Colombia’s government delayed its sale of $600 million in over-seas bonds with the expectation that the peso will weaken past 1,900 pesos to the dollar, Bloomberg reported on Sunday.
“We want to make sure that the exchange rate is at a good level,” Michel Janna told Bloomberg reporters in a July 19th interview. Finance Minister Mauricio Cardenas has nailed down the rate of 1,900 pesos to the dollar as a relatively ideal exchange rate to keep exports competitive and borrowing costs down.
The Ministry of Finance was unavailable for immediate comment on the matter.
Colombia’s fiscal policy depends on keeping financing costs low, and a low peso is one of Cardenas’ key ingredients for achieving that macroeconomic stability. But it is also, to some extent, Colombia’s curse.
Earlier this year, Cardenas referred to the peso as “the mother of all problems” for Colombia.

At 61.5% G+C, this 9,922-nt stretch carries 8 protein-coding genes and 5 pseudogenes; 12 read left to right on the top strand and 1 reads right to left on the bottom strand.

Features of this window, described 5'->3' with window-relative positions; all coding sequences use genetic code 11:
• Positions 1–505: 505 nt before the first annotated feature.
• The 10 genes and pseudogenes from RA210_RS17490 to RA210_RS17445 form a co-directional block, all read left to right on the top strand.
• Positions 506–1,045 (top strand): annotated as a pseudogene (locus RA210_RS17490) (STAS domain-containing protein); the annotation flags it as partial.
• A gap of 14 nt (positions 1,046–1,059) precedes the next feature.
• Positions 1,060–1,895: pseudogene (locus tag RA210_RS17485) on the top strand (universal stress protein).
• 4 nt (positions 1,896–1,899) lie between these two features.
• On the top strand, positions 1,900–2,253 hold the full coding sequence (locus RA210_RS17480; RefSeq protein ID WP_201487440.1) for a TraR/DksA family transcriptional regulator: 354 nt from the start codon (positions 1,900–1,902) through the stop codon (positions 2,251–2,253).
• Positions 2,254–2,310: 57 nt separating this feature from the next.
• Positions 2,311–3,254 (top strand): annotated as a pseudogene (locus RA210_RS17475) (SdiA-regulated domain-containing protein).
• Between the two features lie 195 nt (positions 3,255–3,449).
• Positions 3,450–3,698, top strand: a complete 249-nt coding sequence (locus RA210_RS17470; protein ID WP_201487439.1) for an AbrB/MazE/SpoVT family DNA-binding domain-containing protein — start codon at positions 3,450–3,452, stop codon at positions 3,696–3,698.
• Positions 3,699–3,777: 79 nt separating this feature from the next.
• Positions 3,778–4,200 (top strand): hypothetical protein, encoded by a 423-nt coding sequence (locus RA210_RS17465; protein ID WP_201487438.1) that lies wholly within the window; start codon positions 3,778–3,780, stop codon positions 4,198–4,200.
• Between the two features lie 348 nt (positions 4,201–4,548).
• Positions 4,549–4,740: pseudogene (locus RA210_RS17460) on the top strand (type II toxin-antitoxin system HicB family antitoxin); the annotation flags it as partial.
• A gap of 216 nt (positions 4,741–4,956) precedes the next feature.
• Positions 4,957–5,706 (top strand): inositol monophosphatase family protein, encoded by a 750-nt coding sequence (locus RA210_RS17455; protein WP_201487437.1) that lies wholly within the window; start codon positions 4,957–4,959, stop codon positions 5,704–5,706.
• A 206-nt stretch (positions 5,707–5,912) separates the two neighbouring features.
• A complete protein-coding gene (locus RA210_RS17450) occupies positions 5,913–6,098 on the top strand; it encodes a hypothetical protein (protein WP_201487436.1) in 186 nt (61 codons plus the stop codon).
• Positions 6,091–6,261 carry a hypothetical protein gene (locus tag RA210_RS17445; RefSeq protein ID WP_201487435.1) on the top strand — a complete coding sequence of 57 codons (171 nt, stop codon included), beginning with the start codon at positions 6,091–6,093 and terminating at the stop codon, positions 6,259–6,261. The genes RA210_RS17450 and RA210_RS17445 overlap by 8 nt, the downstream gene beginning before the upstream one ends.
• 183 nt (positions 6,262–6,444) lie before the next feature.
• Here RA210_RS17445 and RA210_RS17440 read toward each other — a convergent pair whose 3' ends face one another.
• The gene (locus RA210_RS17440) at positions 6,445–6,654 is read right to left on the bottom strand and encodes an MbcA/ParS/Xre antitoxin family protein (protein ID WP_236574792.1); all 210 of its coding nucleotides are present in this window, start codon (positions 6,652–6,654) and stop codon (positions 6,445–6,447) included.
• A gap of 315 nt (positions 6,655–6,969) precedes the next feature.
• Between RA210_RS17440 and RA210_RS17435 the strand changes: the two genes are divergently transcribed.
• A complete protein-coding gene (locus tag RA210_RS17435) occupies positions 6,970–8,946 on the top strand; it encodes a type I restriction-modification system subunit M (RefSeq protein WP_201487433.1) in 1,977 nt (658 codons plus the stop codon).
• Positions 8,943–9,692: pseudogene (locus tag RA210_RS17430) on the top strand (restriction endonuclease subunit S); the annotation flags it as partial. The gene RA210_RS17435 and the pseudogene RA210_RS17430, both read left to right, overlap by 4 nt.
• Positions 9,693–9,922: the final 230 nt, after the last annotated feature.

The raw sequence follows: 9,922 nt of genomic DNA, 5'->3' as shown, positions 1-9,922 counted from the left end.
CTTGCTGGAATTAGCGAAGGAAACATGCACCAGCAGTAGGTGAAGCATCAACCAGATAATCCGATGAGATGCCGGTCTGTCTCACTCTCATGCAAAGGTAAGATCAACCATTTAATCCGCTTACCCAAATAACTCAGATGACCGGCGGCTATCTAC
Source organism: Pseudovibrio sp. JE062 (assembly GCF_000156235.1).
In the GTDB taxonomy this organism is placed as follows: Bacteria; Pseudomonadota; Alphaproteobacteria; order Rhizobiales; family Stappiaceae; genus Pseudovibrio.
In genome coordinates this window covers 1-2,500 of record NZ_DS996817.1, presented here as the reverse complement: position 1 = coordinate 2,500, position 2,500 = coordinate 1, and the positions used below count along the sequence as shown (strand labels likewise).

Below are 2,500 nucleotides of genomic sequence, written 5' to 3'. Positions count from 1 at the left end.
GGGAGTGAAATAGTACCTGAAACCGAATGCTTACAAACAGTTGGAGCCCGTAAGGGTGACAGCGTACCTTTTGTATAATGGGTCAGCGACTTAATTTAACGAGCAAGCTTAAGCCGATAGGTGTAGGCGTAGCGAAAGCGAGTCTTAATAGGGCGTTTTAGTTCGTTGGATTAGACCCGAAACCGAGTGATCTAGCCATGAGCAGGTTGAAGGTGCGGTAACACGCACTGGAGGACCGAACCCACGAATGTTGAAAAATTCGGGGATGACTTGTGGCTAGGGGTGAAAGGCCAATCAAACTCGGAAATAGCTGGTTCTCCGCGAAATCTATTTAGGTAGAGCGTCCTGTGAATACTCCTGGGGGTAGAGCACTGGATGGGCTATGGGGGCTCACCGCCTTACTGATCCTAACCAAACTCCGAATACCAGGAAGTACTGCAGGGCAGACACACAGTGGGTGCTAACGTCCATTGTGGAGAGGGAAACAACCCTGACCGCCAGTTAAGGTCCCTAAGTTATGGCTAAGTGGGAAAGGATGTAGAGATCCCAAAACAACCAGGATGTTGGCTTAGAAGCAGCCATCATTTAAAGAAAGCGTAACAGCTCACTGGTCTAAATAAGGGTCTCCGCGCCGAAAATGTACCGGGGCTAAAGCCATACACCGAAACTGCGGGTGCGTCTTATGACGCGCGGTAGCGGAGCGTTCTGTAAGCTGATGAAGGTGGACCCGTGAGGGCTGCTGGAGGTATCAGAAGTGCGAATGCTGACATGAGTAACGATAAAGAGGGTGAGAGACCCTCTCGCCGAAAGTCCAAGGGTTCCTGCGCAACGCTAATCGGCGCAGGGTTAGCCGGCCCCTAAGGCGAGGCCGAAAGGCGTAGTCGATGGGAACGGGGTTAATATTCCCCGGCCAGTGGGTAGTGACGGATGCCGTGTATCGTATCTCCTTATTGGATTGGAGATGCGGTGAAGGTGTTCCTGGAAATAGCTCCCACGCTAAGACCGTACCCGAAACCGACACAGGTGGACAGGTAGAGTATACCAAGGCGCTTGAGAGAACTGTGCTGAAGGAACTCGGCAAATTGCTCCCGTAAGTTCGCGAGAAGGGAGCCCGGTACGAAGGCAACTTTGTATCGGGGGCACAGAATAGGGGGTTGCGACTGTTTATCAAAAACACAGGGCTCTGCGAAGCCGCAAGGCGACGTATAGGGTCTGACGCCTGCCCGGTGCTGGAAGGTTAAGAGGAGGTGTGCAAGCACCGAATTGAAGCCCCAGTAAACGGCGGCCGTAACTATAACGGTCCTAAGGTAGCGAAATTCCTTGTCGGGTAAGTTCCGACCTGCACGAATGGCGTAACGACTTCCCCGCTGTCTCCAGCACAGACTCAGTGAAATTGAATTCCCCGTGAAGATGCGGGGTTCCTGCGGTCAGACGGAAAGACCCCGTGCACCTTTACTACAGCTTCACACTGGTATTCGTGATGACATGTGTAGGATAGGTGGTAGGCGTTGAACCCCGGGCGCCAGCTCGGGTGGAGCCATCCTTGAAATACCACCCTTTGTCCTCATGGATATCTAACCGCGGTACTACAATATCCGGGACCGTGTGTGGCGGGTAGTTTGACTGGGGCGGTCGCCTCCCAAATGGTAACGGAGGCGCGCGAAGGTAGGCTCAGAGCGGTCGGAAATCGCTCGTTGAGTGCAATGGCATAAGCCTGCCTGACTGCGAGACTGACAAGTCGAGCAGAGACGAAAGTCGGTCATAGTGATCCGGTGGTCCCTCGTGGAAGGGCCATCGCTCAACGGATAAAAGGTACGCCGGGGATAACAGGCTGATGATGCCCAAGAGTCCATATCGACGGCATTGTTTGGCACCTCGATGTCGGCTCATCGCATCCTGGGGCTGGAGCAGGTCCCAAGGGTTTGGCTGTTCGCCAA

Though Colombia has managed to keep its government finances in tight order relative to other LatAm countries, there are two big challenges that face the emerging economy’s fiscal and monetary policy game as it navigates global uncertainty.
First, a global sell-off of emerging market assets caused investment in Colombia to wane in the wake of the US central bank’s likely tapering of stimulus measures. In other words, when liquidity dries up in capital markets, investors become more anxious about taking emerging market risks.
In turn, Colombia’s Finance Minister has pulled back the reins on selling local debt in the face of rising domestic borrowing costs, reported Bloomberg.
The other challenge is a choppy peso. The strength of the peso has damaged some industries that rely heavily on exports. Manufacturing and agriculture saw sales fall as the peso rallied through the end of 2012 and early 2013. And even though Bogota’s monetary policy has largely stabilized the peso at a more competitive rate, it is still, says the Ministry of Finance, not as weak as it could be.